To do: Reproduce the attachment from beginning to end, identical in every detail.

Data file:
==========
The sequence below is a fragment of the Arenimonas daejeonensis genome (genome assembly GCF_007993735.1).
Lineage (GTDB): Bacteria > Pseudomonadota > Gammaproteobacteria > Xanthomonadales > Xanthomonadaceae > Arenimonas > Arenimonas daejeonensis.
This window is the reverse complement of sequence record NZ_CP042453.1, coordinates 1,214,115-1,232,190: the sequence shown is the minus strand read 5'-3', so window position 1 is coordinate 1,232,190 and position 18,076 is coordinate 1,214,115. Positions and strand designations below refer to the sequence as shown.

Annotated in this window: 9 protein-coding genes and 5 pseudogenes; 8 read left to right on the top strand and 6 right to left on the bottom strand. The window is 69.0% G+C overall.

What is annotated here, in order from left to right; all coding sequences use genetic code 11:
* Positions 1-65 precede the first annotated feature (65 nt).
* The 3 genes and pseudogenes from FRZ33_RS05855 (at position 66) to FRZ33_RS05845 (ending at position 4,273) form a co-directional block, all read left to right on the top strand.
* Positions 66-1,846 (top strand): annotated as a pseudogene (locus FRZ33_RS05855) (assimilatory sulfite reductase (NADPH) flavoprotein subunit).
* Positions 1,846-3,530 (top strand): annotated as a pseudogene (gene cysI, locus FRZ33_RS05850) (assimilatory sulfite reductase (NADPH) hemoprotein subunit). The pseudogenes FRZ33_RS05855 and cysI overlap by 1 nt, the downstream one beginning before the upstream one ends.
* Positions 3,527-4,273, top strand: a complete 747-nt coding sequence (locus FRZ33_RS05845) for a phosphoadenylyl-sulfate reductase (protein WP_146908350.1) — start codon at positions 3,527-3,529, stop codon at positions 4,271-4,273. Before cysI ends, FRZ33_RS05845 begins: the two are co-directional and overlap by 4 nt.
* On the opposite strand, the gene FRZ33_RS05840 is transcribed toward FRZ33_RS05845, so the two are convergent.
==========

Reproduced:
The sequence below is a fragment of the Arenimonas daejeonensis genome (genome assembly GCF_007993735.1).
Lineage (GTDB): Bacteria > Pseudomonadota > Gammaproteobacteria > Xanthomonadales > Xanthomonadaceae > Arenimonas > Arenimonas daejeonensis.
This window is the reverse complement of sequence record NZ_CP042453.1, coordinates 1,214,115-1,232,190: the sequence shown is the minus strand read 5'-3', so window position 1 is coordinate 1,232,190 and position 18,076 is coordinate 1,214,115. Positions and strand designations below refer to the sequence as shown.

Annotated in this window: 9 protein-coding genes and 5 pseudogenes; 8 read left to right on the top strand and 6 right to left on the bottom strand. The window is 69.0% G+C overall.

What is annotated here, in order from left to right; all coding sequences use genetic code 11:
* Positions 1-65 precede the first annotated feature (65 nt).
* The 3 genes and pseudogenes from FRZ33_RS05855 (at position 66) to FRZ33_RS05845 (ending at position 4,273) form a co-directional block, all read left to right on the top strand.
* Positions 66-1,846 (top strand): annotated as a pseudogene (locus FRZ33_RS05855) (assimilatory sulfite reductase (NADPH) flavoprotein subunit).
* Positions 1,846-3,530 (top strand): annotated as a pseudogene (gene cysI, locus FRZ33_RS05850) (assimilatory sulfite reductase (NADPH) hemoprotein subunit). The pseudogenes FRZ33_RS05855 and cysI overlap by 1 nt, the downstream one beginning before the upstream one ends.
* Positions 3,527-4,273, top strand: a complete 747-nt coding sequence (locus FRZ33_RS05845) for a phosphoadenylyl-sulfate reductase (protein WP_146908350.1) — start codon at positions 3,527-3,529, stop codon at positions 4,271-4,273. Before cysI ends, FRZ33_RS05845 begins: the two are co-directional and overlap by 4 nt.
* On the opposite strand, the gene FRZ33_RS05840 is transcribed toward FRZ33_RS05845, so the two are convergent.